Solyndra long gone, but still in the news

Solyndra, that controversial failure of a greentech company once based in Fremont, is long gone, but it somehow keeps making headlines.

The latest news is that Seagate, which has operations in Cupertino, has bought Solyndra’s old 412,00 square foot factory on Kato Road near I-880, on the southern end of Fremont. 

Also, check out a story by fellow Bay Area News Group reporter Dana Hull, who chronicles how some Oakland architects have created artwork in Berkeley by using glass tubes Solyndra left behind when it went out of business. Hull writes: 

But “SOL Grotto” has generated the most publicity as the source of a fresh wave of criticism by conservative commentators and House Republicans, who have long held up Solyndra, which was awarded a $535 million loan guarantee from the U.S. Department of Energy, as a prime example of wasteful spending by the Obama administration. Some of those critics are now blasting “SOL Grotto” as the world’s most expensive piece of taxpayer-funded artwork, even though a bankruptcy court determined that the glass tubes no longer had value.

When we’re arguing about art, it must be an election year.



Chris DeBenedetti


  1. Shouldnt this be a great opportunity for incumbants who seek re-re-election to pound their drum a bit by describing the specifics of their involvement with this deal? It’s a nice step that will deliver real economic benefit to our community over time. . . our leaders should be proud of their contribution.

    Wouldnt you imagine that constituency would be swayed by the influence and contribution council members brought to a success like this?

    Details like, who were the critical decision makers our council members were talking to and schmoozing with during this negotiation? How did they sssist in ensuring that the right connections were involved to make this happen? What unique incentives did they place on the table to ensure this decision was made in Fremonts favor? How did they personally contribute to this small step out of our current financial abyss?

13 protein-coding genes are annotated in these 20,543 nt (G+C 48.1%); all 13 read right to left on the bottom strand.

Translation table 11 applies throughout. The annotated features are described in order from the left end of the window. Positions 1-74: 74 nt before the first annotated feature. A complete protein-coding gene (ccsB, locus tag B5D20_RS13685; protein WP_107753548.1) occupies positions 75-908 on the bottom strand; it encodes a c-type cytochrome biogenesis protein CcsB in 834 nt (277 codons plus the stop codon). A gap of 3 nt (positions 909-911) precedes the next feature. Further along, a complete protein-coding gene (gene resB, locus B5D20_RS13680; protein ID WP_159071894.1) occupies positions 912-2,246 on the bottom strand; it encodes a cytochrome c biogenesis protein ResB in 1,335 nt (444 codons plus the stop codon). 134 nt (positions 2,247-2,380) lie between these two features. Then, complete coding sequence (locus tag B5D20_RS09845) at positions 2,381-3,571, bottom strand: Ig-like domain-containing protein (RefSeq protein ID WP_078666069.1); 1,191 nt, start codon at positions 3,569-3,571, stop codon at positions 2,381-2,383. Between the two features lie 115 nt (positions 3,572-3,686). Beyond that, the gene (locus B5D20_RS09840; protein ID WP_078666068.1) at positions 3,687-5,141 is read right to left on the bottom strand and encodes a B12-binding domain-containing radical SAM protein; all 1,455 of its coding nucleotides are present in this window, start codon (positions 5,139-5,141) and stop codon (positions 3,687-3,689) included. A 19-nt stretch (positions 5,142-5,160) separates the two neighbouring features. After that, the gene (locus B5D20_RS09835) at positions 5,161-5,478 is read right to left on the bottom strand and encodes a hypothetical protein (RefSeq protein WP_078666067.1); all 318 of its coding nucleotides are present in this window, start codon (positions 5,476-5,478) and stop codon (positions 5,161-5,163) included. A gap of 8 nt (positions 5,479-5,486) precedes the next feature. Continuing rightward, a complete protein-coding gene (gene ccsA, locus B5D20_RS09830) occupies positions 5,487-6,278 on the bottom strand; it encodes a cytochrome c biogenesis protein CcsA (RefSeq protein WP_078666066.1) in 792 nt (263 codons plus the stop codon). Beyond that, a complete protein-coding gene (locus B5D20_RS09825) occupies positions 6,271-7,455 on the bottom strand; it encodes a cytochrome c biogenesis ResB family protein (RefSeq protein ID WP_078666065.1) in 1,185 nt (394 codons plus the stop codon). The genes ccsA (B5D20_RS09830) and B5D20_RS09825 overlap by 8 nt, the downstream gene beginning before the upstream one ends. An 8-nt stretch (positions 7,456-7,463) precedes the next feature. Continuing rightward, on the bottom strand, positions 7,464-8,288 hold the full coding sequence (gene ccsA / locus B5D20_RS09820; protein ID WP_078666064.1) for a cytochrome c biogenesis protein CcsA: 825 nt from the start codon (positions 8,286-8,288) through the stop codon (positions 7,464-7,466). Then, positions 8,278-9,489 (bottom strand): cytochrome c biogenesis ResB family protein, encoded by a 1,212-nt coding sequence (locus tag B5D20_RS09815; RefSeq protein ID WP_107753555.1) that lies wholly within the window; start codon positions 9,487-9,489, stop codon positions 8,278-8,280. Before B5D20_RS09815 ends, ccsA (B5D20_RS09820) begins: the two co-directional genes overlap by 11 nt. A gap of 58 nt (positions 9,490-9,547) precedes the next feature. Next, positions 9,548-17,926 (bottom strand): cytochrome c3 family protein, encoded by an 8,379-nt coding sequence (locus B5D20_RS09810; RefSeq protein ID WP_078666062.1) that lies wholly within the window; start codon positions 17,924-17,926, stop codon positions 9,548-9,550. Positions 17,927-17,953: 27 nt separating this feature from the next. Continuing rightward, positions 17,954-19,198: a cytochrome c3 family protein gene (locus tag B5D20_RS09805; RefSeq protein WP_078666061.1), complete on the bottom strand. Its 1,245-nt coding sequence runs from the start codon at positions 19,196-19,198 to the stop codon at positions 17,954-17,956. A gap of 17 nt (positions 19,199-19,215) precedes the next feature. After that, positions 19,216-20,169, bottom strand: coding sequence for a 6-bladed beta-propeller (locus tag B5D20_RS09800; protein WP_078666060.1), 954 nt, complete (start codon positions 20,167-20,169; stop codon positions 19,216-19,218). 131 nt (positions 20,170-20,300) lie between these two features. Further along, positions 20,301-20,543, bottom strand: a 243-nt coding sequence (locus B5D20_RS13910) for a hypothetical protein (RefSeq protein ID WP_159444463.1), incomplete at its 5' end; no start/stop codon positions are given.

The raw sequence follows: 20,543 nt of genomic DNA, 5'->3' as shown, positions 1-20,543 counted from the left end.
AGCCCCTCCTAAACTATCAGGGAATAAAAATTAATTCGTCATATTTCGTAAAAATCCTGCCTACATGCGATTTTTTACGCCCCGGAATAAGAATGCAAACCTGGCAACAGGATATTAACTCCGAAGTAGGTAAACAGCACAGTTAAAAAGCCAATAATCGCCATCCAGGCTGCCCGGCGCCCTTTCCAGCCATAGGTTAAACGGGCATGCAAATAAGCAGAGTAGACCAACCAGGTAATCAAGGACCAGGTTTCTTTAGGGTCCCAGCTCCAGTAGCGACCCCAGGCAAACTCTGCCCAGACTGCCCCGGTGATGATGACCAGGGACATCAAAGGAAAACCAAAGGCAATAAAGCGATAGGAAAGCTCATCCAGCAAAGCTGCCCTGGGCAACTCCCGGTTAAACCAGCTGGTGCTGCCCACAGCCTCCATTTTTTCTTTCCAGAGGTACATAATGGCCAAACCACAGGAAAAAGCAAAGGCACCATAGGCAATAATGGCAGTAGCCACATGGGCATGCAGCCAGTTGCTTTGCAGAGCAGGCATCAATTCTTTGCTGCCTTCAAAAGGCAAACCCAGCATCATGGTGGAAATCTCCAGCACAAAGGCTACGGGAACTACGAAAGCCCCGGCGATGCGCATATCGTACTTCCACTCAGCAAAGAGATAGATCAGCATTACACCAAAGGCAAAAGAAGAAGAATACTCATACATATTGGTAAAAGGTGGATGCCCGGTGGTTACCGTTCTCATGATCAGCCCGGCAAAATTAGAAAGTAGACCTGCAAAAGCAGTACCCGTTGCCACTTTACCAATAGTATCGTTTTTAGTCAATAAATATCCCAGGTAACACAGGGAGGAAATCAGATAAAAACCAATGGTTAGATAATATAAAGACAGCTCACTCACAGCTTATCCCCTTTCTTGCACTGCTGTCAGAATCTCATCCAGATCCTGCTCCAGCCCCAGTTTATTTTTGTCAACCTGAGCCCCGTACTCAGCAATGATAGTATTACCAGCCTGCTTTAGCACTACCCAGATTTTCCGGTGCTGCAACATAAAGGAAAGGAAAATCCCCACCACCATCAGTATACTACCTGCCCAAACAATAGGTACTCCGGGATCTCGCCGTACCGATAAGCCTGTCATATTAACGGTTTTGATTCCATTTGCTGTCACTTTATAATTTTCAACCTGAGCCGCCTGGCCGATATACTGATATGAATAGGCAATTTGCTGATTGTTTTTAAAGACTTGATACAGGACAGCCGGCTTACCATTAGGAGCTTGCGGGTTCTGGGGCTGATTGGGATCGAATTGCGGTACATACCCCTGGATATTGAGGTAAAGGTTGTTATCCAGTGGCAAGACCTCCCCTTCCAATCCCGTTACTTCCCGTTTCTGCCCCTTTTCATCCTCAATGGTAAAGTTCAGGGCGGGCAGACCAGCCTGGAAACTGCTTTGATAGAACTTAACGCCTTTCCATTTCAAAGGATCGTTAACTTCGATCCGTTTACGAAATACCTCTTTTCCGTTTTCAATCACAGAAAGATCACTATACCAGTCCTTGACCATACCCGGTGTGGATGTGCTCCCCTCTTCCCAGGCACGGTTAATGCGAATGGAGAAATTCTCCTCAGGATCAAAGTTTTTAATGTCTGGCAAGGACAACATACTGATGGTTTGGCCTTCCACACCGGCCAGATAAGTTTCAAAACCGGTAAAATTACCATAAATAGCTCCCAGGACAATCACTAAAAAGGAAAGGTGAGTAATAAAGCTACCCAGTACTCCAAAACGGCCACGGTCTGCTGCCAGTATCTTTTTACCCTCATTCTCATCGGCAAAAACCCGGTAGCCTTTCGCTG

Or, maybe not – – maybe you just suggest your involvement by describing the benefit of the deal to our community – but you do so very, verrry broadly – like when someone *permits* you a sound-bite moment or you print up your next re-election flyer. You forgo the specifics of your personal contribution and simply infer through association.

    But why would you make such a choice? At least as interesting,is, why would you be permitted the opportunity to be less than specific when others have the chance to ask a question?

    Doesnt each member of that triad which is made up of electorate, candidate, and media coverage want to bring into the light of day, those details of the kind that matter when constituency step into a polling booth ?

  2. Unfortunately the Chinese lowered to prices of Solar Panels, below even there costs.
    This caused the solar panel Industry (Solyndra) to collapse.

    I think the point that BBox was making is the fact that local politicians try and take credit for anything good happening and disappearing when things go bad.

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